“Willingly, madam,” answered Seyton, “so that the youth will grant me, as a boon, that he touch not the hand of another Seyton whom he knows of. My hand has passed current for hers with him before now — and to win my friendship, he must give up thoughts of my sister’s love.”
“Henry Seyton,” said the Queen, “does it become you to add any condition to my command?”
“Madam,” said Henry, “I am the servant of your Grace’s throne, son to the most loyal man in Scotland. Our goods, our castles, our blood, are yours: Our honour is in our own keeping. I could say more, but —”
“Nay, speak on, rude boy,” said the Queen; “what avails it that I am released from Lochleven, if I am thus enthralled under the yoke of my pretended deliverers, and prevented from doing justice to one who has deserved as well of me as yourself?”
“Be not in this distemperature for me, sovereign Lady,” said Roland; “this young gentleman, being the faithful servant of your Grace, and the brother of Catherine Seyton, bears that about him which will charm down my passion at the hottest.”
“I warn thee once more,” said Henry Seyton, haughtily, “that you make no speech which may infer that the daughter of Lord Seyton can be aught to thee beyond what she is to every churl’s blood in Scotland.”
The Queen was again about to interfere, for Roland’s complexion rose, and it became somewhat questionable how long his love for Catherine would suppress the natural fire of his temper. But the interposition of another person, hitherto unseen, prevented Mary’s interference, There was in the oratory a separate shrine, enclosed with a high screen of pierced oak, within which was placed an image of Saint Bennet, of peculiar sanctity. From this recess, in which she had been probably engaged in her devotions, issued suddenly Magdalen Graeme, and addressed Henry Seyton, in reply to his last offensive expressions — “And of what clay, then, are they moulded these Seytons, that the blood of the Graemes may not aspire to mingle with theirs? Know, proud boy, that when I call this youth my daughter’s child, I affirm his descent from Malise Earl of Strathern, called Malise with the Bright Brand; and I trow the blood of your house springs from no higher source.”
“Good mother,” said Seyton, “methinks your sanctity should make you superior to these worldly vanities; and indeed it seems to have rendered you somewhat oblivious touching them, since, to be of gentle descent, the father’s name and lineage must be as well qualified as the mother’s.”
“And if I say he comes of the blood of Avenel by the father’s side,” replied Magdalen Graeme, “name I not blood as richly coloured as thine own?”
“Of Avenel?” said the Queen; “is my page descended of Avenel?”
“Ay, gracious Princess, and the last male heir of that ancient house — Julian Avenel was his father, who fell in battle against the Southron.”
“I have heard the tale of sorrow,” said the Queen; “it was thy daughter, then, who followed that unfortunate baron to the field, and died on his body? Alas! how many ways does woman’s affection find to work out her own misery! The tale has oft been told and sung in hall and bower — And thou, Roland, art that child of misfortune, who was left among the dead and dying? Henry Seyton, he is thine equal in blood and birth.”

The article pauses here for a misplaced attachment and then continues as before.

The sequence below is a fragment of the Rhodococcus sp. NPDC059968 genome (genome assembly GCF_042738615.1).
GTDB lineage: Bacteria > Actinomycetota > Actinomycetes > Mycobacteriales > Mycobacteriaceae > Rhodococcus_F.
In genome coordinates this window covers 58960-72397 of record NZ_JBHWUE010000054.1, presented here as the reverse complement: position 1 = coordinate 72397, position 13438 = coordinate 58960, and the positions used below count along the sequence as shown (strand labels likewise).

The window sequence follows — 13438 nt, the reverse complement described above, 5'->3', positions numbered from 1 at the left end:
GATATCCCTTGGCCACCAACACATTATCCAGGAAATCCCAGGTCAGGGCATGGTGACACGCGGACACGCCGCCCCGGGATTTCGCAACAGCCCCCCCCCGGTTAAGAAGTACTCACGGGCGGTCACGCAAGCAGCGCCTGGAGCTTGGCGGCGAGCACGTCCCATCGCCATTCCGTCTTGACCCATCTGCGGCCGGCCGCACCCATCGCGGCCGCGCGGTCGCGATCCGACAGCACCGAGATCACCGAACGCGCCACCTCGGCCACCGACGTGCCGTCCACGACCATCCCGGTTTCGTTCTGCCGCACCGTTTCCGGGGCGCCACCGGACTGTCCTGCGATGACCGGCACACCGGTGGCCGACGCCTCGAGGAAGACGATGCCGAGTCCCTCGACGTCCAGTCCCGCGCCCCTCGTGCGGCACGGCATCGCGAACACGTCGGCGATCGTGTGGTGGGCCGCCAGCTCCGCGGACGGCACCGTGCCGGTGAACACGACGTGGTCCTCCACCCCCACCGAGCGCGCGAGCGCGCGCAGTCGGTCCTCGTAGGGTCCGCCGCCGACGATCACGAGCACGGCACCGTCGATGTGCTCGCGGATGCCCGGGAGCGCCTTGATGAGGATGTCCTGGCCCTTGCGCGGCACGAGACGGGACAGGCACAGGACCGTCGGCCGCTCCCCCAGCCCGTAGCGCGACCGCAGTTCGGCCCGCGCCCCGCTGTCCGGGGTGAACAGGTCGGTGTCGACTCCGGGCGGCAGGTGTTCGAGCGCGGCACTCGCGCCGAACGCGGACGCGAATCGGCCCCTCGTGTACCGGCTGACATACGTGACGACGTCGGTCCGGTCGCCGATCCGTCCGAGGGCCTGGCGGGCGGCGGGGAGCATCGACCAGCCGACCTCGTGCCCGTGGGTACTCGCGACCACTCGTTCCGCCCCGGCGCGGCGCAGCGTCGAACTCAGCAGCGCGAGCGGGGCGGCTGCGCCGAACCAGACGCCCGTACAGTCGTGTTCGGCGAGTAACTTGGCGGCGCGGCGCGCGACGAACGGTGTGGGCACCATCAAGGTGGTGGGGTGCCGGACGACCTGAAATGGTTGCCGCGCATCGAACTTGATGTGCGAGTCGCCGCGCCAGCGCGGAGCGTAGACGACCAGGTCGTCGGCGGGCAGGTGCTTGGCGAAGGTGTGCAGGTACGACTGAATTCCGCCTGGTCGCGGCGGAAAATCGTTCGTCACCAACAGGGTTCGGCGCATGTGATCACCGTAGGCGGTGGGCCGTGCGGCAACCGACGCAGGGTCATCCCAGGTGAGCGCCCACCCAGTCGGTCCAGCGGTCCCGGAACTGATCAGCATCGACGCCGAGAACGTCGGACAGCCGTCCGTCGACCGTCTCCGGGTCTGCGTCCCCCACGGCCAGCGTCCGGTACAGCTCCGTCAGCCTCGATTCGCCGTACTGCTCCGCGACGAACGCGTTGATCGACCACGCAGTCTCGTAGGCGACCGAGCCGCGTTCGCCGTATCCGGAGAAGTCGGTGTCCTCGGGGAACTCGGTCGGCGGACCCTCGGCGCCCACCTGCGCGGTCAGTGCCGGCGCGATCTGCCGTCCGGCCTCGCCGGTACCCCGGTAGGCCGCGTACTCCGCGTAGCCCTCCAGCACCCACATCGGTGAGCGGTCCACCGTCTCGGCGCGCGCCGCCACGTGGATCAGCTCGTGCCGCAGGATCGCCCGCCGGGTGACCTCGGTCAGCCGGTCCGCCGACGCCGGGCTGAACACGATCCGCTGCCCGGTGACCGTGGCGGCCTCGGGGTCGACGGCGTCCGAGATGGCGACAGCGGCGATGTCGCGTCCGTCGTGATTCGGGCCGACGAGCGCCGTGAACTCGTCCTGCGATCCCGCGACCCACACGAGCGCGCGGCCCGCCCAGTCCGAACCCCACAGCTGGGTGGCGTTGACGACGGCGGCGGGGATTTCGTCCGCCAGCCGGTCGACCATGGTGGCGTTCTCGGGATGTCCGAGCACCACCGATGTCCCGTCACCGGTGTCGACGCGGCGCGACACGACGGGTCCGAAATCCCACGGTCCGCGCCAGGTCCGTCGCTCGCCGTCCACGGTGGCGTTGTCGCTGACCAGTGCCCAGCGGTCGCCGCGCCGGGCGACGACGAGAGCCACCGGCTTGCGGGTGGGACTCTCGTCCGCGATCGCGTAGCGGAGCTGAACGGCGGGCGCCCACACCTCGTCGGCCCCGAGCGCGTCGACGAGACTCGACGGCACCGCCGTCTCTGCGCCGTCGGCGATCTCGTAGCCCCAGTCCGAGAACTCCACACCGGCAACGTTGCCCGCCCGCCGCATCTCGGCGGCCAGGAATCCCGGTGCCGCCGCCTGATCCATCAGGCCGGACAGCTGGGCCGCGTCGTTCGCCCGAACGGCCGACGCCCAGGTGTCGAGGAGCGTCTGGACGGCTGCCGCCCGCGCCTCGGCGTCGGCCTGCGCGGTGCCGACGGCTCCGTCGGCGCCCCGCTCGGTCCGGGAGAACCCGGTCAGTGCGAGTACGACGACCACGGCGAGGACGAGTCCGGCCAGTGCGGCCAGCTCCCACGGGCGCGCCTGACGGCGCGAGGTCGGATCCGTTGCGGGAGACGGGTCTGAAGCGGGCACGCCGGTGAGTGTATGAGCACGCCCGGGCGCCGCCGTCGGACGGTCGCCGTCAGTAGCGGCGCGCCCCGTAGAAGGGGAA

“Scarcely so,” said Henry Seyton, “even were he legitimate; but if the tale be told and sung aright, Julian Avenel was a false knight, and his leman a frail and credulous maiden.”
“Now, by Heaven, thou liest!” said Roland Graeme, and laid his hand on his sword. The entrance of Lord Seyton, however, prevented violence.
“Save me, my lord,” said the Queen, “and separate these wild and untamed spirits.”
“How, Henry,” said the Baron, “are my castle, and the Queen’s presence, no checks on thine insolence and impetuosity? — And with whom art thou brawling? — unless my eyes spell that token false, it is with the very youth who aided me so gallantly in the skirmish with the Leslies — Let me look, fair youth, at the medal which thou wearest in thy cap. By Saint Bennet, it is the same! — Henry, I command thee to forbear him, as thou lovest my blessing ——”
“And as you honour my command,” said the Queen; “good service hath he done me.”
“Ay, madam,” replied young Seyton, “as when he carried the billet enclosed in the sword-sheath to Lochleven — marry, the good youth knew no more than a pack-horse what he was carrying.”
“But I who dedicated him to this great work,” said Magdalen Graeme —“I, by whose advice and agency this just heir hath been unloosed from her thraldom — I, who spared not the last remaining hope of a falling house in this great action — I, at least, knew and counselled; and what merit may be mine, let the reward, most gracious Queen, descend upon this youth. My ministry here is ended; you are free — a sovereign Princess, at the head of a gallant army, surrounded by valiant barons — My service could avail you no farther, but might well prejudice you; your fortune now rests upon men’s hearts and men’s swords. May they prove as trusty as the faith of women!”
“You will not leave us, mother,” said the Queen —“you whose practices in our favour were so powerful, who dared so many dangers, and wore so many disguises, to blind our enemies and to confirm our friends — you will not leave us in the dawn of our reviving fortunes, ere we have time to know and to thank you?”